washingtonpost.com  > Metro > Virginia > Arlington

Housing Costs Push Refugees Far Beyond the Beltway

By Michelle Boorstein
Washington Post Staff Writer
Sunday, February 6, 2005; Page C05

Refugee agencies have begun settling people in the Fredericksburg area for the first time, saying housing costs closer to Washington are too steep.

The first group of refugees began arriving a year ago, when the Roman Catholic Diocese of Arlington and the Virginia Council of Churches opened a refugee resettlement office in Fredericksburg. The partnership has brought about 35 people from Sudan, the Democratic Republic of Congo, Cuba and Pakistan, said Heather Gomez, who runs the office.

_____Religion News_____
The Greening of Evangelicals (The Washington Post, Feb 6, 2005)
More Voices: Paths to God (washingtonpost.com, Feb 4, 2005)
Pastor Seeks To Create Safe Forum For Teens (The Washington Post, Feb 6, 2005)
Pope's Illness Highlights Dual Role (The Washington Post, Feb 5, 2005)
Vatican Optimistic About Pope (The Washington Post, Feb 4, 2005)
More Religion Stories

"We felt employment in Fredericksburg was no worse [than in Northern Virginia] and housing was better," said Seyoum Berhe, director of the diocese's office of resettlement.

For years, the U.S. Catholic Conference of Bishops has had a moratorium on settling refugees in Northern Virginia who don't have established family ties in the United States, citing the cost of living, Berhe said. The conference is the nation's largest resettlement agency, finding homes for one-third of the refugees who come to the United States. It is also the largest in the state, settling about 200 people each year.

Expensive housing close to the nation's capital is the driving force for targeting not only central Virginia but also parts of Maryland outside the Washington suburbs as a destination for refugees. In 1999, the International Rescue Committee, one of the agencies approved by the State Department to settle refugees and those seeking asylum, opened an office in Baltimore. The office settled 318 people in Baltimore in 2004, said Suzy Cop, director of the Washington-Baltimore office.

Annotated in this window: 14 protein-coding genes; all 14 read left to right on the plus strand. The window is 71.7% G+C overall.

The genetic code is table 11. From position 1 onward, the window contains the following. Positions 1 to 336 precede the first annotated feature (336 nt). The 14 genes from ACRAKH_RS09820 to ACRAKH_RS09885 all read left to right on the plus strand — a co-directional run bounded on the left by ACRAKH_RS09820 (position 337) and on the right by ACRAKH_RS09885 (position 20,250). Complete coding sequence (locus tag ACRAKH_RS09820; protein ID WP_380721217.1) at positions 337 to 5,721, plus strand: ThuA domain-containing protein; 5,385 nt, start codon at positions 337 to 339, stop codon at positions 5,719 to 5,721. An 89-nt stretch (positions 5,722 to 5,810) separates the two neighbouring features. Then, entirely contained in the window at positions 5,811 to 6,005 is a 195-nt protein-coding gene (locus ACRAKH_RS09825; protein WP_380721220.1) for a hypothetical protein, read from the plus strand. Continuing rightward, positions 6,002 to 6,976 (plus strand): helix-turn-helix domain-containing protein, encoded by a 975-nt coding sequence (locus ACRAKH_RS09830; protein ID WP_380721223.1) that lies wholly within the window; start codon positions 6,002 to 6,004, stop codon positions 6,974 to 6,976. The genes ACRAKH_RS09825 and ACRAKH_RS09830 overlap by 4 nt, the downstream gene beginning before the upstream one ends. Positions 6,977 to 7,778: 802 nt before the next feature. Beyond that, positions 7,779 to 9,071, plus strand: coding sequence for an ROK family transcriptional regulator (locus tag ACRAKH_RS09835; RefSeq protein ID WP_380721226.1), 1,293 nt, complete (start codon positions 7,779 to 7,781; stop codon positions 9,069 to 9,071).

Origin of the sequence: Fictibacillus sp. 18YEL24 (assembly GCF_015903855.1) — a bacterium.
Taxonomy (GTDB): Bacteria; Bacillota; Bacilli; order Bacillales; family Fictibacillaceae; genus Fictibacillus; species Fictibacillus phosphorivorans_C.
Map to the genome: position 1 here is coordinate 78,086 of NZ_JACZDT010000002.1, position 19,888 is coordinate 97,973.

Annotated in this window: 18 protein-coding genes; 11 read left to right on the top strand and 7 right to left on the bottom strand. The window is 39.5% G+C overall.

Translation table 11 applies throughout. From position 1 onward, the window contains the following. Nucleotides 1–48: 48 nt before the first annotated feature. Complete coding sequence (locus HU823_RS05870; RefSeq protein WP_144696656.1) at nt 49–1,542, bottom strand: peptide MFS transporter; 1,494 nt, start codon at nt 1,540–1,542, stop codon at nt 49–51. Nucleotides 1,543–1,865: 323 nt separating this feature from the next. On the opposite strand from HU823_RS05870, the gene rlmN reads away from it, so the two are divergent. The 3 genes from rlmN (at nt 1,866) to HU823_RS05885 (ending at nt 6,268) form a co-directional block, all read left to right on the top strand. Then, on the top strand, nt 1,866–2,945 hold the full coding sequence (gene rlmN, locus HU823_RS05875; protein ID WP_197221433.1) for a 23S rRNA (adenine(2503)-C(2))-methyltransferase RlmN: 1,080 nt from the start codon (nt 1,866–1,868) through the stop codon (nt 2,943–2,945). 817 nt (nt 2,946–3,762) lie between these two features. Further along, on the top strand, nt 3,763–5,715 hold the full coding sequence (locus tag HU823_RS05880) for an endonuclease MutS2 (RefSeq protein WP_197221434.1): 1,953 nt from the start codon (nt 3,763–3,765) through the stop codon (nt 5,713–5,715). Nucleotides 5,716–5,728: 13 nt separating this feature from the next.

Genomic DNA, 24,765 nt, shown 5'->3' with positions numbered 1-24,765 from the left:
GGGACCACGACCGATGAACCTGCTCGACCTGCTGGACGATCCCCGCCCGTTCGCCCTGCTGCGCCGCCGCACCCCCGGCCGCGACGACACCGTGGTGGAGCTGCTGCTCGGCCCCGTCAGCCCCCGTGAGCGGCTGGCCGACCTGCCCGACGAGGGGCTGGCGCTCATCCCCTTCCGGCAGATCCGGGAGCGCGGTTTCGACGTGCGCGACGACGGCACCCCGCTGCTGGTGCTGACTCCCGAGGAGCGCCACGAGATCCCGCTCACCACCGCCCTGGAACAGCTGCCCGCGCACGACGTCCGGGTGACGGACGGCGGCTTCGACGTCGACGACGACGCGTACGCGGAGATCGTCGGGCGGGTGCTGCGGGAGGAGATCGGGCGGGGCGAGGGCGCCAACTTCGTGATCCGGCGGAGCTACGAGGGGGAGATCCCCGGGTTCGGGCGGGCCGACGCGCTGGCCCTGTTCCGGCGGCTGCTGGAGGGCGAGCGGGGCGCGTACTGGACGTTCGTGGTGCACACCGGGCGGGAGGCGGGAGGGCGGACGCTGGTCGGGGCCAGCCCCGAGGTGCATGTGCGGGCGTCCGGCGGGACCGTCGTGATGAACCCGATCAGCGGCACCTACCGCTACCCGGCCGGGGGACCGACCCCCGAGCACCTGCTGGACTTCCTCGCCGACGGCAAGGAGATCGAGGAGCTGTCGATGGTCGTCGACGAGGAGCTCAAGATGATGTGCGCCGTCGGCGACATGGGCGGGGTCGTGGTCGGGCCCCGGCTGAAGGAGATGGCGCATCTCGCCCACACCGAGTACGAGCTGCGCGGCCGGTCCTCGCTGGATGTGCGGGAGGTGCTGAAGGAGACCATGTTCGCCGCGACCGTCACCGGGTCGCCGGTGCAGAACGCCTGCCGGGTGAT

About half of the refugees in Virginia are settled beyond the Washington suburbs, and specialists say they can sometimes face difficult issues.

The main destination areas in the state outside the Washington region are Richmond, Roanoke and Tidewater, said Kathy Cooper, state refugee coordinator. But on the fringes of those metropolitan areas, there can be little public transportation and few language programs.

The primary factors in deciding where to settle refugees -- the only managed class of immigrants -- are housing, jobs, language programs and the availability of people who can act as sponsors.

"Refugee resettlement outside cities is not unusual. It just happens de facto because a lot of the resettlement agencies are rural churches," said Michael Fix, a vice president of the Migration Policy Institute who focuses on how immigrants integrate. The fastest proportional growth of immigrants in the country is in such exurbs as Fredericksburg, Fix said.

The opening of the Fredericksburg Refugee Resettlement Program comes as transplants from Africa gain new prominence in Virginia. Africans were the largest single group of new refugees to arrive in Virginia last year, figures show.

Generose Mubangu, her husband, Anana Wankenge, their four children and a niece are one of the African families Gomez has placed near Fredericksburg. The family fled civil war in Congo in 1999 and lived in a refugee camp in Kenya before coming to Stafford County in March. They communicated through Generose's brother, Sam Mubangu, a U.S. Army attorney who came to this country in 1981 as a refugee.

Three children attend public schools in Stafford, and Mubangu and the two eldest work together at a Days Inn. Wankenge works at a mattress company in Fredericksburg. None has a car, so members of a nearby church have driven them to work, as well as bought them clothes and helped them adjust to an American-style home. Recently, the women began taking taxis to and from their jobs.

Sometimes, their adaptation to U.S. customs has been a little rocky.

"One of the other ladies found out they were baking chicken not in a pan but right on the [oven] rack," said Diane Saunders, 64, who is active with the United Methodist Church.

The family speaks Swahili and French but not English, and Sam Mubangu said it is difficult for them to be without language skills and public transportation.

When he heard that his sister's family was to be placed in Stafford, he said his first reaction was: "You have to be realistic. All I cared about was for her to leave the refugee camp." However, "with no bus, no train, it's difficult to parachute someone in from another country [who] has no independence to go to stores when they want. It's very tough."

© 2005 The Washington Post Company